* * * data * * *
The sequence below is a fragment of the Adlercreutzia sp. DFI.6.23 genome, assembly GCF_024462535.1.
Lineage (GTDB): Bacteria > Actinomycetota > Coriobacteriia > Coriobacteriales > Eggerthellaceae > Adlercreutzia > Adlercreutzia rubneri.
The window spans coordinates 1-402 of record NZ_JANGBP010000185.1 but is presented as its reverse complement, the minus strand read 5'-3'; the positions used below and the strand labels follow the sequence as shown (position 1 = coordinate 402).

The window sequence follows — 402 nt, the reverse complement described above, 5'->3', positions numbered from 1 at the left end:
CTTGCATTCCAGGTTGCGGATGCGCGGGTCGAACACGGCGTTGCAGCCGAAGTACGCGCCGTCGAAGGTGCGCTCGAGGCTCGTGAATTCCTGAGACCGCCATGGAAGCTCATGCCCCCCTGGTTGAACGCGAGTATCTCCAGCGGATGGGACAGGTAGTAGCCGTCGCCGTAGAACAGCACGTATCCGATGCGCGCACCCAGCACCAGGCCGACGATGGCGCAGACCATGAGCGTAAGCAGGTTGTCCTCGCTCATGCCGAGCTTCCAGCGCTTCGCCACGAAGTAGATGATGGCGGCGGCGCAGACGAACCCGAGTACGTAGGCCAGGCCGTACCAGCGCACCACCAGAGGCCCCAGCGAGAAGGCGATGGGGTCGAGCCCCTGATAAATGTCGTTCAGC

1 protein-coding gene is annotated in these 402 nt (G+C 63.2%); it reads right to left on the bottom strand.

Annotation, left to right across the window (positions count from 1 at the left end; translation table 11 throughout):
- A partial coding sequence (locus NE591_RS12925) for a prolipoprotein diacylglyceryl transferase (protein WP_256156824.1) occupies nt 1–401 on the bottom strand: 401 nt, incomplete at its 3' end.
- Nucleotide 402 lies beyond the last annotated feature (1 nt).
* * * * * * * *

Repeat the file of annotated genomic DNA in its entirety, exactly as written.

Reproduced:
The sequence below is a fragment of the Adlercreutzia sp. DFI.6.23 genome, assembly GCF_024462535.1.
Lineage (GTDB): Bacteria > Actinomycetota > Coriobacteriia > Coriobacteriales > Eggerthellaceae > Adlercreutzia > Adlercreutzia rubneri.
The window spans coordinates 1-402 of record NZ_JANGBP010000185.1 but is presented as its reverse complement, the minus strand read 5'-3'; the positions used below and the strand labels follow the sequence as shown (position 1 = coordinate 402).

The window sequence follows — 402 nt, the reverse complement described above, 5'->3', positions numbered from 1 at the left end:
CTTGCATTCCAGGTTGCGGATGCGCGGGTCGAACACGGCGTTGCAGCCGAAGTACGCGCCGTCGAAGGTGCGCTCGAGGCTCGTGAATTCCTGAGACCGCCATGGAAGCTCATGCCCCCCTGGTTGAACGCGAGTATCTCCAGCGGATGGGACAGGTAGTAGCCGTCGCCGTAGAACAGCACGTATCCGATGCGCGCACCCAGCACCAGGCCGACGATGGCGCAGACCATGAGCGTAAGCAGGTTGTCCTCGCTCATGCCGAGCTTCCAGCGCTTCGCCACGAAGTAGATGATGGCGGCGGCGCAGACGAACCCGAGTACGTAGGCCAGGCCGTACCAGCGCACCACCAGAGGCCCCAGCGAGAAGGCGATGGGGTCGAGCCCCTGATAAATGTCGTTCAGC

1 protein-coding gene is annotated in these 402 nt (G+C 63.2%); it reads right to left on the bottom strand.

Annotation, left to right across the window (positions count from 1 at the left end; translation table 11 throughout):
- A partial coding sequence (locus NE591_RS12925) for a prolipoprotein diacylglyceryl transferase (protein WP_256156824.1) occupies nt 1–401 on the bottom strand: 401 nt, incomplete at its 3' end.
- Nucleotide 402 lies beyond the last annotated feature (1 nt).